Approx age from factory markings/approval markings trademarks etc (radio)

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Approx age from factory markings/approval markings trademarks etc (radio)

Postby Vintage-electronics-chopshop » 01 Jan 2018 23:52

Hello everybody.

Are there any people here who have knowledge of things like trade-marks, logos, factory markings, approval markings etc?

I have this item made by Telefunken which is related to fixed radio installations and was supposed to be part of the communications setup at one of the flak towers which were some of the last places to surrender. As with a lot of fixed (not mobile) installations, this device was basically a civilian device used by the military. It seems they often used normal civilian commercial items in these roles. However as with many stories like that, its hard to prove anything.

I wanted to start by ascertaining if its possible to find out the approx age of the item by some of the markings on various components.

There are conflicting reports that this item is either from the late 30s, fron right at the end of the war, or a post-war fake.

I attached 5 photos because its the max attachment number but i have about 20, so i will add them to replies.

Anybody know?

Thank you
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Re: Approx age from factory markings/approval markings trademarks etc (radio)

Postby T. A. Gardner » 02 Jan 2018 04:49

DIN 41161 is the German equivalent of a "Mil Spec." It is a industry standard issued by the Deutsches Institut für Normung. It was the standard for paper insulated capacitors up to 1992 when it was superseded.

Image

So, there's no real way to tell when that component was manufactured.

The picture above it is of a vintage Rosenthal ceramic resistor. Again, no real means to tell for sure when it was made. Here are some examples:

Image

Image

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Re: Approx age from factory markings/approval markings trademarks etc (radio)

Postby Waleed Y. Majeed » 02 Jan 2018 07:18

On the first picture you have what I suppose is markings on some bakelite. The "Cirkle+Pag" is probably the company, and beside this there's a "material prüfungs amt" stamp with "45-S". This indicates what type of bakelite it is - components used / water resistant / insulating or not etc. I think it was first used in 1924 and until 1945. I know there's a list online somewhere, just can't find it right now. Will have a better look later or find my own copy for you if no one else posts it in the meantime. So because of the company name I would say before or early war years. Later "Pag" would be substituted by a number code within the "wpa".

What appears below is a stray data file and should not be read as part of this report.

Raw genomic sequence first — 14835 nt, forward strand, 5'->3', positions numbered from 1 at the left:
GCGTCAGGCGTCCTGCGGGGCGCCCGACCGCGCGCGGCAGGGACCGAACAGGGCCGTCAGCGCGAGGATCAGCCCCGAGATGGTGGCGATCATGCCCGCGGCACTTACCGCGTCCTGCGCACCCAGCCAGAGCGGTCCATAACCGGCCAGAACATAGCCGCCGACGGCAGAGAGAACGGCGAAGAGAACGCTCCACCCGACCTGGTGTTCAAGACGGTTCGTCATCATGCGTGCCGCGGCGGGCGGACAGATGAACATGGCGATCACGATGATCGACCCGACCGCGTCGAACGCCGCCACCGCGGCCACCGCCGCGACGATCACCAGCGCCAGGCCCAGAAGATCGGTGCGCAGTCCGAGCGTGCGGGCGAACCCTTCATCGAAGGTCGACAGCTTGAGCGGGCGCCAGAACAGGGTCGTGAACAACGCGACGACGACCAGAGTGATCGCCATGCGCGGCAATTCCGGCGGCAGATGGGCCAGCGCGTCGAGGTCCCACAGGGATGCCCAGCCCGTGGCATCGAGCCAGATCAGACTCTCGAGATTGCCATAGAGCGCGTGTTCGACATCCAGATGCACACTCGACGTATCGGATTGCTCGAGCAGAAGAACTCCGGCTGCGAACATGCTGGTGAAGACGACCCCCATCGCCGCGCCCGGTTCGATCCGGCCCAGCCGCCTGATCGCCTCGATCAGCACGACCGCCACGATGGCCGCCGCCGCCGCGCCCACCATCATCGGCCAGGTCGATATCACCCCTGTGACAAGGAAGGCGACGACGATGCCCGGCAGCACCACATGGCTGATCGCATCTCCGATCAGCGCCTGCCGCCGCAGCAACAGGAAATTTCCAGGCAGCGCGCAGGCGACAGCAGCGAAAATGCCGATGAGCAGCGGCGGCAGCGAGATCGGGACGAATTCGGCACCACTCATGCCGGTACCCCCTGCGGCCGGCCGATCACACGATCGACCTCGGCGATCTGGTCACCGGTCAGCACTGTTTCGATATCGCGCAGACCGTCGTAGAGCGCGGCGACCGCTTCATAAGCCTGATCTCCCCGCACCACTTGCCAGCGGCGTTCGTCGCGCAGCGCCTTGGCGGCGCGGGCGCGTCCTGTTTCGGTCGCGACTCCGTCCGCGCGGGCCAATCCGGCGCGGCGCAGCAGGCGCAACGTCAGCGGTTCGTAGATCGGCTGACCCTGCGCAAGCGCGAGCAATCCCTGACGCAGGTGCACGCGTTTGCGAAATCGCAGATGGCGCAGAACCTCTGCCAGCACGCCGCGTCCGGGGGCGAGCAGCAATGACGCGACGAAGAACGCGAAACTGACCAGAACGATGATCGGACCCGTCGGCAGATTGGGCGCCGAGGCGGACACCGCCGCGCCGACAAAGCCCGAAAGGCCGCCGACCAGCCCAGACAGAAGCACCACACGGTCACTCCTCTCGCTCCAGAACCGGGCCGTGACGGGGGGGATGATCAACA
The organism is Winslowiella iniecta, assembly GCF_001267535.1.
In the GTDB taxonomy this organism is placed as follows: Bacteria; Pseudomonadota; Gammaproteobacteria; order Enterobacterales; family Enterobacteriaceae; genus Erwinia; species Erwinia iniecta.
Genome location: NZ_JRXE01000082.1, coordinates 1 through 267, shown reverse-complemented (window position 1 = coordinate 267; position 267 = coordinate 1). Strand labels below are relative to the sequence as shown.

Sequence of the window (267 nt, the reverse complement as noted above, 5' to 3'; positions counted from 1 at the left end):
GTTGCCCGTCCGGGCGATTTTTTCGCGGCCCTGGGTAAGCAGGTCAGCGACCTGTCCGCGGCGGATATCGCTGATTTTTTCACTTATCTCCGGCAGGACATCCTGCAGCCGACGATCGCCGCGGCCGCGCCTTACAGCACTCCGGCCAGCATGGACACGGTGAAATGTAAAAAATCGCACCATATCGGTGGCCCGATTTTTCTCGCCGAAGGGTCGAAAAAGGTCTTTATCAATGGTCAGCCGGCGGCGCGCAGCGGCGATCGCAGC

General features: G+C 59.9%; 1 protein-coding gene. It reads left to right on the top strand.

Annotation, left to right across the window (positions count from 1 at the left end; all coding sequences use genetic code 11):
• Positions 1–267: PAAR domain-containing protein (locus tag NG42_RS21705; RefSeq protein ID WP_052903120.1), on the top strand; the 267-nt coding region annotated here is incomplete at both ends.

waleed

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Re: Approx age from factory markings/approval markings trademarks etc (radio)

Postby Vintage-electronics-chopshop » 02 Jan 2018 09:52

Thank you for your replies.

So its looking like its likely to be a genuine pre 1945 item at least by the stamp on the bakelite case?

The vacuum tubes inside are made by Valvo (who supplied the German military pre 1945?) and Telefunken. I have photos of the batch codes on their bases, but i dont suppose they mean very much, as far as i know vacuum tube batch codes of the era are not very useful. I can post them if anybody is interested. One of the Valvo made tubes is marked Deutsche Reichsbahn but that could have easily been a replacement.

Here is another selection of some more trade marks. Im hoping somebody will recognize some more trade marks or approval numbers as at least confirming this device is pre-1945.

By the way the FRAKO component could be a post-war replacement. It looks like it has been disturbed after the device was manufactured. Its possible somebody in the 50s or 60s fitted it since original electrolytics did not have a very long shelf life.

I worked on a lot of pre 1945 comms and other electronic equipment and im surprised at the lack of birds. There is not one single bird logo anywhere in this device. Maybe its because its made for the civilian market by a commercial company, i dont know. Usually at least a few components in radios etc have a bird marking.